Hardcover ISBN:  9780821834787 
Product Code:  CHEL/329.H 
List Price:  $69.00 
MAA Member Price:  $62.10 
AMS Member Price:  $55.20 
Hardcover ISBN:  9780821834787 
Product Code:  CHEL/329.H 
List Price:  $69.00 
MAA Member Price:  $62.10 
AMS Member Price:  $55.20 

Book DetailsAMS Chelsea PublishingVolume: 329; 1987; 193 ppMSC: Primary 78; 35
The book can only be described as an indispensable reference for its thorough and transparent account of the historical development of Huygens' principle. [...] The text of the book is clear and easy to read, the computations are usually elegant and transparent, methodical but not quite uniform, and the physical considerations are generally referenced, rather than fully worked out. [...] The great value of the book lies in the excellent historical account, which leaves hardly a single wish unfulfilled, and recounts a whole series of mistakes that have become customary in the literature. Familiarity with “BakerCopson” is therefore essential for anyone who works in this field or who seeks a convenient and reliable introduction.
—Zentralblatt MATH
By rigor of logical treatment and careful attention to detail the authors have produced a critical treatise which will undoubtedly become a standard reference work.
—Bulletin of the AMS
Baker and Copson originally set themselves the task of writing a definitive text on partial differential equations in mathematical physics. However, at the time, the subject was changing rapidly and greatly, particularly via the developments coming from quantum mechanics. Instead, the authors chose to focus on a particular area of the broad theory, producing a monograph complete in itself. The resulting book deals with Huygens' principle in optics and its application to the theory of diffraction. Baker and Copson concern themselves with the general theory of the solution of the PDEs governing the propagation of light. Extensive use is made of Green's method. A chapter is dedicated to Sommerfeld's theory of diffraction, including diffraction of polarized light by a perfectly reflecting halfplane and by a black halfplane. New material was added for subsequent editions, notably Rayleigh's method of integral equations to the problem of diffraction by a planar screen. Some of the simpler diffraction problems are discussed as examples. Baker and Copson's book quickly became the standard reference on the subject of Huygens' principle. It remains so today.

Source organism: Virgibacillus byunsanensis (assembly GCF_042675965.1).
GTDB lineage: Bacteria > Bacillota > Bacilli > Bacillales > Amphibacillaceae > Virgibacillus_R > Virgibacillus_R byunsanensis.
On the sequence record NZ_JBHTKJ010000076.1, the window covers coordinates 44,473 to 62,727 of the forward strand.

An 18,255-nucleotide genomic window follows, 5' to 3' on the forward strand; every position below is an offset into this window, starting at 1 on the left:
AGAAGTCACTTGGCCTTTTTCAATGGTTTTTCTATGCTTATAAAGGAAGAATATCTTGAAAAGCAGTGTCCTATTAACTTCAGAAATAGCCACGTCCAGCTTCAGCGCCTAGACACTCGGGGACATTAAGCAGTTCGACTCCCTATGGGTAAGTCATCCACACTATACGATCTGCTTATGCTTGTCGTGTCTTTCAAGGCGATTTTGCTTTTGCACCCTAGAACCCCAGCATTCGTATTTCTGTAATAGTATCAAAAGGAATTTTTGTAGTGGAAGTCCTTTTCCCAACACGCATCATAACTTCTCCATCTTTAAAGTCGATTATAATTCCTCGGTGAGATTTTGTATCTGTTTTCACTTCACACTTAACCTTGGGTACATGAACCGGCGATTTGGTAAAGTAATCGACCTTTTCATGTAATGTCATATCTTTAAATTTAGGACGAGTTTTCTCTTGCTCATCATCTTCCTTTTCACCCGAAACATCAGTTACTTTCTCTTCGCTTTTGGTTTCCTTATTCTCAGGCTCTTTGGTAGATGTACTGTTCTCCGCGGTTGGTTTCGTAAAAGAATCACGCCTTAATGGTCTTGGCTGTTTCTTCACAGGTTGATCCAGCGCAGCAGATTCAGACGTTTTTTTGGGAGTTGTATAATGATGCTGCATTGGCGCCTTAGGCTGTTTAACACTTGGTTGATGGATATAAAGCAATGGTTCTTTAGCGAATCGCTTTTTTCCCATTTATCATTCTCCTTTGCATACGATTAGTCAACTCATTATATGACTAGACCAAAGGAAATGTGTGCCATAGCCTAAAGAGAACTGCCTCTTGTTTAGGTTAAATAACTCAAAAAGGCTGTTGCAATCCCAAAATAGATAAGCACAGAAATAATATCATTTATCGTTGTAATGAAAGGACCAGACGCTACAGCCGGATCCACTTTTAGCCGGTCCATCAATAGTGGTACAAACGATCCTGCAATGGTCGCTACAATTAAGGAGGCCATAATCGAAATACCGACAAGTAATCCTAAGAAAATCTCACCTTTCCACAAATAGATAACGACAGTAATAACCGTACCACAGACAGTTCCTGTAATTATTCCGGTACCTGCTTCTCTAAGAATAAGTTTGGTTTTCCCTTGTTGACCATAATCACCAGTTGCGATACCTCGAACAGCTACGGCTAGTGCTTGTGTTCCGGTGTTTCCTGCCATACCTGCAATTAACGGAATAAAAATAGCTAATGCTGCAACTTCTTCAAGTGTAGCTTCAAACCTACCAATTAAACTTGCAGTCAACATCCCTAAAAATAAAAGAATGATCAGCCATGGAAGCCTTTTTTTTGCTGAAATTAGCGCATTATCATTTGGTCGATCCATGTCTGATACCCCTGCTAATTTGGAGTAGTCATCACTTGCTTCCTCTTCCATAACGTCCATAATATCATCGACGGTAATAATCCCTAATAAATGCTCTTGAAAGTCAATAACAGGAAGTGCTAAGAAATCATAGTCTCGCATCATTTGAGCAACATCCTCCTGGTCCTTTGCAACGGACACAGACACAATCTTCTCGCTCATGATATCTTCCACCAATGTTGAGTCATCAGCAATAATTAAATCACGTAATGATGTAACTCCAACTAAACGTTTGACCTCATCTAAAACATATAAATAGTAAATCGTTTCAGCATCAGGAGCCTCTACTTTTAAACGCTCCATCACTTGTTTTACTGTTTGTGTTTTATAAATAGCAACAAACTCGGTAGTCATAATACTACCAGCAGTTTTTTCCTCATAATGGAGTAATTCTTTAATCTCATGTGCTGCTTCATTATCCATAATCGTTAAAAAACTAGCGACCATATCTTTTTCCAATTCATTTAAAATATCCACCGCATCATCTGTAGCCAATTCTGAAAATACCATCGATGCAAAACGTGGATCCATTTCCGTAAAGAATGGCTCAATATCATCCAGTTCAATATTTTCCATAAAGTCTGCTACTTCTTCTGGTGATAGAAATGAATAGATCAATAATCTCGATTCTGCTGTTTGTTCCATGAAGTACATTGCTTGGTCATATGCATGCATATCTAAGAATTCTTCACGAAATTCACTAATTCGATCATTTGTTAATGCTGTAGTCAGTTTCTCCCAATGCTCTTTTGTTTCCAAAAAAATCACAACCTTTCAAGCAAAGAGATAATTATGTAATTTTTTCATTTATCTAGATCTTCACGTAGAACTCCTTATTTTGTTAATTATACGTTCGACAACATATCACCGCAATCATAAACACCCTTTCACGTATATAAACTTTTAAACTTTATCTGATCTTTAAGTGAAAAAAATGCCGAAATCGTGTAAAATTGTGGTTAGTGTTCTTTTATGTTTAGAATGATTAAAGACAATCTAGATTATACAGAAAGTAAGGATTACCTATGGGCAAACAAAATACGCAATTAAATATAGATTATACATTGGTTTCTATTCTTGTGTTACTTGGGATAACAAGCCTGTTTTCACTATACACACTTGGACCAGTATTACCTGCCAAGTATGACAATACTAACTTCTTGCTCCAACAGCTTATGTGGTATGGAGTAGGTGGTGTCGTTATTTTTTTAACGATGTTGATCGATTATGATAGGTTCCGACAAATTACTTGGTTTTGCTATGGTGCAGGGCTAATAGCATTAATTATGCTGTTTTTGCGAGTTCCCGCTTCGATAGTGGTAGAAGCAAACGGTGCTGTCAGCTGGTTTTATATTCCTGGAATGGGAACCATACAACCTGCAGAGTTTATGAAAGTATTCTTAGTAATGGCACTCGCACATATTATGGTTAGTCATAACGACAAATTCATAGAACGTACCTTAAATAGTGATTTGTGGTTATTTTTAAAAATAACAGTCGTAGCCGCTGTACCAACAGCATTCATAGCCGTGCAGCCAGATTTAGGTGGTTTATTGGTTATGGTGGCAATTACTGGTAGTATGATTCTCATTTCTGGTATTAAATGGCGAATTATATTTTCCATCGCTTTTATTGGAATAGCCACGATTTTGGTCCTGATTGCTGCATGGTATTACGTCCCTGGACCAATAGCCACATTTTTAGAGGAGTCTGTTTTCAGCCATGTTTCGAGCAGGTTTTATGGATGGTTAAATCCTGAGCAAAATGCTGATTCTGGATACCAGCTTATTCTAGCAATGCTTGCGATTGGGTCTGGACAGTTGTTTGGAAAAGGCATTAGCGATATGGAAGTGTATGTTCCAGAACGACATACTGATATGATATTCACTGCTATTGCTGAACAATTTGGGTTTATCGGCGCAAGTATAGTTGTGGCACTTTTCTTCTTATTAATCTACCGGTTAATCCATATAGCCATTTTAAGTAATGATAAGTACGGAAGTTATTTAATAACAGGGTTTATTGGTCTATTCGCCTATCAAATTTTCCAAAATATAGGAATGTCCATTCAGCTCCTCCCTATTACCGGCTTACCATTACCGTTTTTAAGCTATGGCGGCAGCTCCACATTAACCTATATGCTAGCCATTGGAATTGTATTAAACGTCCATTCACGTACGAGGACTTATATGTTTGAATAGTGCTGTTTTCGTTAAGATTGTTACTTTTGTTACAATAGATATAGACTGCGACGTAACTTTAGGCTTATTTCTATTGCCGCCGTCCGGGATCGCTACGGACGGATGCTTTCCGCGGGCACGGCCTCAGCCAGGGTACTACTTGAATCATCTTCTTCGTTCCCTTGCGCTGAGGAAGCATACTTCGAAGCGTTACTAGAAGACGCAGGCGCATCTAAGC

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The book can only be described as an indispensable reference for its thorough and transparent account of the historical development of Huygens' principle. [...] The text of the book is clear and easy to read, the computations are usually elegant and transparent, methodical but not quite uniform, and the physical considerations are generally referenced, rather than fully worked out. [...] The great value of the book lies in the excellent historical account, which leaves hardly a single wish unfulfilled, and recounts a whole series of mistakes that have become customary in the literature. Familiarity with “BakerCopson” is therefore essential for anyone who works in this field or who seeks a convenient and reliable introduction.
—Zentralblatt MATH
By rigor of logical treatment and careful attention to detail the authors have produced a critical treatise which will undoubtedly become a standard reference work.
—Bulletin of the AMS
Baker and Copson originally set themselves the task of writing a definitive text on partial differential equations in mathematical physics. However, at the time, the subject was changing rapidly and greatly, particularly via the developments coming from quantum mechanics. Instead, the authors chose to focus on a particular area of the broad theory, producing a monograph complete in itself. The resulting book deals with Huygens' principle in optics and its application to the theory of diffraction. Baker and Copson concern themselves with the general theory of the solution of the PDEs governing the propagation of light. Extensive use is made of Green's method. A chapter is dedicated to Sommerfeld's theory of diffraction, including diffraction of polarized light by a perfectly reflecting halfplane and by a black halfplane. New material was added for subsequent editions, notably Rayleigh's method of integral equations to the problem of diffraction by a planar screen. Some of the simpler diffraction problems are discussed as examples. Baker and Copson's book quickly became the standard reference on the subject of Huygens' principle. It remains so today.